Title

OPTIMUM MULTISENSOR, MULTITARGET LOCALIZATION AND TRACKING

Date of Completion

January 1983

Keywords

Physics, Electricity and Magnetism

Degree

Ph.D.

Abstract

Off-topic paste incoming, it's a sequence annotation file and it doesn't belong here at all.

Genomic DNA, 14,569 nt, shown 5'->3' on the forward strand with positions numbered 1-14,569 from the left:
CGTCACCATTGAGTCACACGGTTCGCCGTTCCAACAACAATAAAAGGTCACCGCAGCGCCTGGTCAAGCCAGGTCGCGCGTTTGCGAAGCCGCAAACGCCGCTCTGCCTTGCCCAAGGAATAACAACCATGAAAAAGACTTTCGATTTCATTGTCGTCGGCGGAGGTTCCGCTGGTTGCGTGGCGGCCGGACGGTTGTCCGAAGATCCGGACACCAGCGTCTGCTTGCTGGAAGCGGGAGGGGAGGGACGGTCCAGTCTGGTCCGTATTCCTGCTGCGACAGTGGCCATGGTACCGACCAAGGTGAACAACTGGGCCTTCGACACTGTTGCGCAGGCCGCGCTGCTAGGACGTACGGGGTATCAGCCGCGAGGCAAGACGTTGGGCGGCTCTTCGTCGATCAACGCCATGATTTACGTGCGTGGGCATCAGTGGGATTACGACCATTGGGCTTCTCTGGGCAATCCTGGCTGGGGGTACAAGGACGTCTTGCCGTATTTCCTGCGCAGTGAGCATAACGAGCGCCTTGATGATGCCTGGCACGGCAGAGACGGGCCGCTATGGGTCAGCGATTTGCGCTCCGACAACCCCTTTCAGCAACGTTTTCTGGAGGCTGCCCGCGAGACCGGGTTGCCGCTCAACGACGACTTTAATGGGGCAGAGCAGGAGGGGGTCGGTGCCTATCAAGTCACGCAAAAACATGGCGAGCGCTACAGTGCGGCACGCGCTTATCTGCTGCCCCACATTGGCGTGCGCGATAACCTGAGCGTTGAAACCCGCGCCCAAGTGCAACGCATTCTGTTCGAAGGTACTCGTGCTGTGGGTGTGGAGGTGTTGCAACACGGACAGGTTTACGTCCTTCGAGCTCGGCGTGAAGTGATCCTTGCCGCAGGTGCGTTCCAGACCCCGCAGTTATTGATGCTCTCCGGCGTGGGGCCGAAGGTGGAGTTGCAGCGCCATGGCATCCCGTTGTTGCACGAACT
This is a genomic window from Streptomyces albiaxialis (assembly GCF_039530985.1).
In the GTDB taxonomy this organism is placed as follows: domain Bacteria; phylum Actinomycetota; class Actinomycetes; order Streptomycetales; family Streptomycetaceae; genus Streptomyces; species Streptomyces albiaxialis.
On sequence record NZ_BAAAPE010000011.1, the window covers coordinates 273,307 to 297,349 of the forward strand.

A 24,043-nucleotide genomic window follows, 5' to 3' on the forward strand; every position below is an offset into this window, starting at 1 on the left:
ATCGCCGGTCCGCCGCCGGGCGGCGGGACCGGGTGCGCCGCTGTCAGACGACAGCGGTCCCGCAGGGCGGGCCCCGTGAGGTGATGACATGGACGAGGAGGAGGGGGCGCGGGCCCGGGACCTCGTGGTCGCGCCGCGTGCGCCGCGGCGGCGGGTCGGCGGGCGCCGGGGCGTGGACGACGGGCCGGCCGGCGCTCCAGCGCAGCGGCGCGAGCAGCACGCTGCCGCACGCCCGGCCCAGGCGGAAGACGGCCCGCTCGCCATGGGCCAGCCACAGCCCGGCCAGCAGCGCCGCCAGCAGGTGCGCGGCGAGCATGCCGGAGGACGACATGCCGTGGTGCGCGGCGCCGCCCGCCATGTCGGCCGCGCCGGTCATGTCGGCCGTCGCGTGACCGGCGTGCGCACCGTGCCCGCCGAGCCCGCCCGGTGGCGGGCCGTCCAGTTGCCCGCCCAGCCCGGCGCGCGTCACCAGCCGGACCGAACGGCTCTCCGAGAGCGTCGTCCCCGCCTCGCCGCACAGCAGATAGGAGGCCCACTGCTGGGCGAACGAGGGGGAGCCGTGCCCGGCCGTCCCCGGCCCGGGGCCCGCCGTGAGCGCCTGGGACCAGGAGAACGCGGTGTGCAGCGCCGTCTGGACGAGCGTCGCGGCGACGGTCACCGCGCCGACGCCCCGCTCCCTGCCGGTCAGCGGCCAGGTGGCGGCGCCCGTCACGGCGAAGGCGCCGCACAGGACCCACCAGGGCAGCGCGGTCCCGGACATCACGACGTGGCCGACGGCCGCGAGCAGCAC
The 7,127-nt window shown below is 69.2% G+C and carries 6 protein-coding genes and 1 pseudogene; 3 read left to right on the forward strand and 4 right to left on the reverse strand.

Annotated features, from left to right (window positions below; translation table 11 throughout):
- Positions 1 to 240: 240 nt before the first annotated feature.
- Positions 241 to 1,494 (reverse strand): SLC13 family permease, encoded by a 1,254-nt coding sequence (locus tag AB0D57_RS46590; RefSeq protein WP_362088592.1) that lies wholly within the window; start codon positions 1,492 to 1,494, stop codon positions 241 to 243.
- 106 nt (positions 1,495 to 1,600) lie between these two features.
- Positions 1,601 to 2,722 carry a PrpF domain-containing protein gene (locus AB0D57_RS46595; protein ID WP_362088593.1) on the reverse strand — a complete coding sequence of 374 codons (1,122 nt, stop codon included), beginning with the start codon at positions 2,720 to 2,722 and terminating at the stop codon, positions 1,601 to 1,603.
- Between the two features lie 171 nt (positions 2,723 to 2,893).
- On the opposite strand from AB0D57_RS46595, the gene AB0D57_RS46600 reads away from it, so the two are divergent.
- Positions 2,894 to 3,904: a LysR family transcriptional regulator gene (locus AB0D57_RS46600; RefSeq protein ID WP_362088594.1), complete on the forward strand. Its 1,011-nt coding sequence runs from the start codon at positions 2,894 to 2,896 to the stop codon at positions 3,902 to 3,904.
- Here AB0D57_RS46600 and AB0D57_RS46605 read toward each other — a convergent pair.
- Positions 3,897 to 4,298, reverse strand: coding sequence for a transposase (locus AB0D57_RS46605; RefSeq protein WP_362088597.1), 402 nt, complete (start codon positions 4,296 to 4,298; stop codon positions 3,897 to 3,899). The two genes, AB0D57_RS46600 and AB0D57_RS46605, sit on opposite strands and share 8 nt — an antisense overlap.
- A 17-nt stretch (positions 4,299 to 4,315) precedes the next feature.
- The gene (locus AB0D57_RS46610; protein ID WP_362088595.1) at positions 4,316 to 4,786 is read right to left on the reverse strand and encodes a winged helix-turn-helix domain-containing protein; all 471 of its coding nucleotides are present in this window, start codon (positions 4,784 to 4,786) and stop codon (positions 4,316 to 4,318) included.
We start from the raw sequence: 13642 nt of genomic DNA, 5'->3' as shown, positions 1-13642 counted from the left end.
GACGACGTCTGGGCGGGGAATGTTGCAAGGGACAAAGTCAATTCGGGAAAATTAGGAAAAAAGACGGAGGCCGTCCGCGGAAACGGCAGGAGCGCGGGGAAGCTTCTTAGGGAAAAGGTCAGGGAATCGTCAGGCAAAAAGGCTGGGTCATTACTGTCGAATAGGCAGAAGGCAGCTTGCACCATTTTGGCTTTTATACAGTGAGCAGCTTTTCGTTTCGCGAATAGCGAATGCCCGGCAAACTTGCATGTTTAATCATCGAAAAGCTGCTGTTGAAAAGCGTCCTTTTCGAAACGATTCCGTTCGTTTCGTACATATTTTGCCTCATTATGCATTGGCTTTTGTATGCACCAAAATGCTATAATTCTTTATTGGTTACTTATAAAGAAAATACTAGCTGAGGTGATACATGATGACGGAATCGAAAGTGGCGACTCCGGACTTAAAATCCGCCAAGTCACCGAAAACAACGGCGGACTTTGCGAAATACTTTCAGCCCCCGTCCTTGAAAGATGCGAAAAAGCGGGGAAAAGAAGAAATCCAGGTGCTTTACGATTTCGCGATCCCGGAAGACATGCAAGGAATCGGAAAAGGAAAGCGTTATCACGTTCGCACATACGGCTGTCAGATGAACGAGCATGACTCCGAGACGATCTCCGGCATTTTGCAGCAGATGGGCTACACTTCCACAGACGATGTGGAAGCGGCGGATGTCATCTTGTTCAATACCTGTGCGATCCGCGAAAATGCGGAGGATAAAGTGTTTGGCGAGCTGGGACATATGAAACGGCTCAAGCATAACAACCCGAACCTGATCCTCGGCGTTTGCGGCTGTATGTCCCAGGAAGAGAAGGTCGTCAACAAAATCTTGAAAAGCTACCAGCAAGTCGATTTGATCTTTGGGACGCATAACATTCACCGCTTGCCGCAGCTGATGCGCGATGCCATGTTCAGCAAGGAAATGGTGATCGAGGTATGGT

The optimum methodology of estimating and tracking target location parameters (e.g., range and bearing) in a passive multisensor, multitarget environment is investigated. Results of this study show that the localization parameters are best obtained via a two-step procedure. First estimate the time delay vector using the optimum multisensor multitarget time delay processor. Next obtain the localization parameter estimates from the time delay vector measurements via geometric mappings between targets and sensors.^ The optimum multisensor, multitarget time delay processor was studied in detail. The optimum processor was first derived assuming that the observed random waveforms (consist of coherent Gaussian broadband signal waveforms in additive incoherent Gaussian, broadband noise) can be considered as Stationary Parameter Long Observation Time Process. Here the observed wave-forms can be reduced to a finite dimensional, complex Gaussian observation vector. A Maximum Likelihood multisensor, multitarget time delay processor is obtained by reducing and solving the resulting vector likelihood equation.^ The performance of the optimum processor is analysed in terms of the Cramer-Rao Lower Bound. Analytical closed form expressions are obtained for the two-targets, two-sensors, and one-target, M-sensors (for any M) cases. In addition, relation between time delay estimation and localization parameter estimation is explored. Comparison between optimum and suboptimum implementation is considered. A joint time delay and spectral estimation processor is presented. A method for improved time delay estimation using a post correlator matched filter approach is also investigated.^ To account for the moving target environment, a variable multisensor, multitarget time delay processor is derived. The basic derivation is obtained by partitioning the observation interval into smaller subinterval. It was shown that the length of each partitioned time interval must satisfy certain constraint related to time delay doppler and signal bandwidth. The variable time delay is modeled by a finite order polynomial over the whole observation time interval. By estimating the time delay and delay rate at any given point in time, the corresponding localization parameters and the target motion parameters can be derived through a zero memory geometric transformation. This is the integrated approach to multitarget signal/data processing. ^